Whatever.  I think people need to see the ugliness emanating from the Left.  The video is still on Vimeo, so I’m reposting it here.

Palin Death Wish Tweets Re Tucson Shooting from Legal Insurrection on Vimeo.

(Thanks to Lulu for the new link)

The Ivory Tower gets further sullied; and by the way, Sarah Palin was the victim of a blood libel

Ivory Tower used to be a compliment.  Now, just as ivory has degraded in social standing (the whole death of elephants thing), so too has the Ivory Tower’s star fallen (the whole death of logic, common sense, morality and actual education thing).  This morning, I posted about UC Berkeley’s buffoonish Chancellor (paid by taxpayers, both state and federal), who waded in on behalf of lunatics everywhere by opining that the insane, vaguely Leftist Loughner was a manifestation of the conservative movement.  Oh, yeah!

My friend Zombie now alerts me to the fact that — and this is true — since 2009, Berkeley has played host to a “scholarly,” taxpayer-funded, “academic” center that focuses on right wing movements.  No, really.  It’s true.  Really.

As Zombie says, “Students can now get a Bachelor’s degree in TEAPARTY=NAZI with a minor in OMGREDNECKS!”

What Zombie further discovered was that — no surprise here — one of the center’s scholars in residence has given his scholarly opinion (Did you get that?  This whole thing is scholarly, so you have to take it seriously) that the Tucson shooting is all the fault of American conservatives.  Zombie comments amusingly (as always) on the fact that this academic freely admits that there is no connection between Loughner and the right wing but, res ipsa loquitur, he still concludes that right wingery must be Loughner’s motivating force — because, after all, what else could be?  (Hint:  Loughner hears voices in his head.)

Aside from the rank intellectual dishonesty behind that scholarly conclusion (and that’s the nicest thing I can think to say), what really impressed me was the way in which it was written.  Since these opinings are the product of a modern academic, the writing is turgid, polemical, cant-filled, and barely intelligible:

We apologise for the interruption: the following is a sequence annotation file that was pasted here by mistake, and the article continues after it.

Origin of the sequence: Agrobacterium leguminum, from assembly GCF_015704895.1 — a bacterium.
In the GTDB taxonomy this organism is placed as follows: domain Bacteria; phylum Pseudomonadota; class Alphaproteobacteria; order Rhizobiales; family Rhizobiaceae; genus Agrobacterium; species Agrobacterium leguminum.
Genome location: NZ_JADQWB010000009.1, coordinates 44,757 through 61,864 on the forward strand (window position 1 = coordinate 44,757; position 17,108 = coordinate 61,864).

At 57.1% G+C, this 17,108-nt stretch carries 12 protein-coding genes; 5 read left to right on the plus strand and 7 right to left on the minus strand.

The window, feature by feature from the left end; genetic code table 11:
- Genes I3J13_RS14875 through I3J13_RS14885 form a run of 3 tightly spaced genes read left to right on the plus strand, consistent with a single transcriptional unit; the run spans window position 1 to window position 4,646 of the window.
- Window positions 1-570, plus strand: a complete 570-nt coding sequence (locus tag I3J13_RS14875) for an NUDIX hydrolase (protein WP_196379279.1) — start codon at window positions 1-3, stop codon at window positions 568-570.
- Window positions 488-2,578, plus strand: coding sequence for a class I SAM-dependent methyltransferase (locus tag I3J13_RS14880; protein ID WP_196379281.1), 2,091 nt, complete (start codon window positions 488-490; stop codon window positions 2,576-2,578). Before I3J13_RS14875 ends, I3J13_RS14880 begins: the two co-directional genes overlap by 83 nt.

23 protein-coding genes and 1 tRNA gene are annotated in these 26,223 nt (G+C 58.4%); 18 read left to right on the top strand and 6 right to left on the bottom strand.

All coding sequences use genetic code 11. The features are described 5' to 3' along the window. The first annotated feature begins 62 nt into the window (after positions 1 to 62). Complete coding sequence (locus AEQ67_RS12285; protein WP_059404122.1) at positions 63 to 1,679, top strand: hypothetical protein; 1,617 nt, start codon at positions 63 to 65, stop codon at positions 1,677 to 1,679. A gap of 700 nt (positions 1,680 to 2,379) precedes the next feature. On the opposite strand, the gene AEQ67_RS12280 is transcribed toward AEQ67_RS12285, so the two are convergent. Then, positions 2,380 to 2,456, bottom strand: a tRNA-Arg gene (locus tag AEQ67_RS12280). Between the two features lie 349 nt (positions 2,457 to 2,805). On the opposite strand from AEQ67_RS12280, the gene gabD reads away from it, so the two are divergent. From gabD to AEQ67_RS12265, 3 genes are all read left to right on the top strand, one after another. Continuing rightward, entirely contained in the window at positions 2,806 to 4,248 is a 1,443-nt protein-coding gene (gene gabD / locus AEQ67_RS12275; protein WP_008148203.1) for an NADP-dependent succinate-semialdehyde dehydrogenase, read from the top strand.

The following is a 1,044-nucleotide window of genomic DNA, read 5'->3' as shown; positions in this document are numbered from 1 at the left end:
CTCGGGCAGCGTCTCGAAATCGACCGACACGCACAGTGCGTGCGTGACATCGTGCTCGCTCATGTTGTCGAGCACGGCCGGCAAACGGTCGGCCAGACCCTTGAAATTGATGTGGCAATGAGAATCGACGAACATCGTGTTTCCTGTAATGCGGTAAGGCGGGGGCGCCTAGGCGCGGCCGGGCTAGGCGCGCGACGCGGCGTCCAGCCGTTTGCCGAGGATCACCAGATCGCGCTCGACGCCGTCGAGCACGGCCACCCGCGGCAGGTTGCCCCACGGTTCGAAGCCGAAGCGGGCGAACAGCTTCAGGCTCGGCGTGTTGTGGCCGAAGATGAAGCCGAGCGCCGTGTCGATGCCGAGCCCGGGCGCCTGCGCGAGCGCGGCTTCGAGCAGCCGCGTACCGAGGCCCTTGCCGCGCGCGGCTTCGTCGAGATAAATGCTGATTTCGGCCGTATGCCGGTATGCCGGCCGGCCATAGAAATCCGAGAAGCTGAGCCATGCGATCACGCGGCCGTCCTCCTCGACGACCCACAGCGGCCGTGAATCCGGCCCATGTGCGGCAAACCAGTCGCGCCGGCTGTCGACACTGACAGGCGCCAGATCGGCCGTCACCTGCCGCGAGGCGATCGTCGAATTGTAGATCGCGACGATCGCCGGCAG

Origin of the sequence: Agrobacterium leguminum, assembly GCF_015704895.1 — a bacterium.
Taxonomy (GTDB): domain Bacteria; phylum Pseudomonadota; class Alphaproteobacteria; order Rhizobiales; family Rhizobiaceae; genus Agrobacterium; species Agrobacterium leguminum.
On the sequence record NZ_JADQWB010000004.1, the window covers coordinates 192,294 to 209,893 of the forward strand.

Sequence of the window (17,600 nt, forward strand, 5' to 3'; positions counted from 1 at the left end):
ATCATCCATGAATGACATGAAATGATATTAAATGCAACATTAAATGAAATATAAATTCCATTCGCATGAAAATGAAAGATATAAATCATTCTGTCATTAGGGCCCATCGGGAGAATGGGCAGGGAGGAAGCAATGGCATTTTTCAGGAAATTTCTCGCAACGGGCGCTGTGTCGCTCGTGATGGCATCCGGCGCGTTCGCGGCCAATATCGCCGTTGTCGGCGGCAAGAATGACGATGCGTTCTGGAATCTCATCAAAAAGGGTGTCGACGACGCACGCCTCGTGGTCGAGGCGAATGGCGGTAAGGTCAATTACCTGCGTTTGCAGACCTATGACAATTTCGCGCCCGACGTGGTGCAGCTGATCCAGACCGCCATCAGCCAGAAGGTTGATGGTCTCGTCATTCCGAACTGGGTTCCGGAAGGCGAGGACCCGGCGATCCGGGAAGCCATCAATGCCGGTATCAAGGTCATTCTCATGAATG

Unlike in the case of Oklahoma City, where the perpetrator was explicit in his insurrectionary aim and managed to pull off his catastrophe, in Tucson there is enough ambiguity about the perpetrator that radicalism on the right is unlikely to feel the need to abate. In the absence of, as it were, a smoking gun—the perpetrator himself assuming responsibility in the name of the movement—the impact of Tucson is likely to be an amplification rather than any amelioration of the fierceness of our political climate.

This unintelligibility is, of course, the product of Leftist education. When I was at Berkeley 30 years ago, I drove my professors bonkers when I kept asking them to explain their Marxist claptrap. I was sufficient naive that, at the time, I didn’t know it was Marxist claptrap.  As a grammarian and lover of the English language, I simply knew that it was impossible to understand the arcane words, bizarre sentence structure and illogical ideas I routinely heard and read in my classes. You couldn’t parse those sentences for love or money.

So, respectfully, I kept asking them — teachers and fellow students — to explain. And they couldn’t. They couldn’t because (a) they had no idea what the phrases they were parroting meant and/or (b) they understand that there was no meaning behind those phrases.  (As for choice “a,” I will forever lovingly recall the desperate student who wrote, regarding The Picture of Dorian Gray, the Oscar Wilde’s descriptions of flowers throughout the text were “meant to represent the phallic symbolism of the female sexual organs.”  Ooo-rah!)

Just to show that I’m not making this up (or that I wasn’t too stupid to understand my teachers and their texts), here is an actual prize-winning example of bad writing from UC Professor Judith Butler: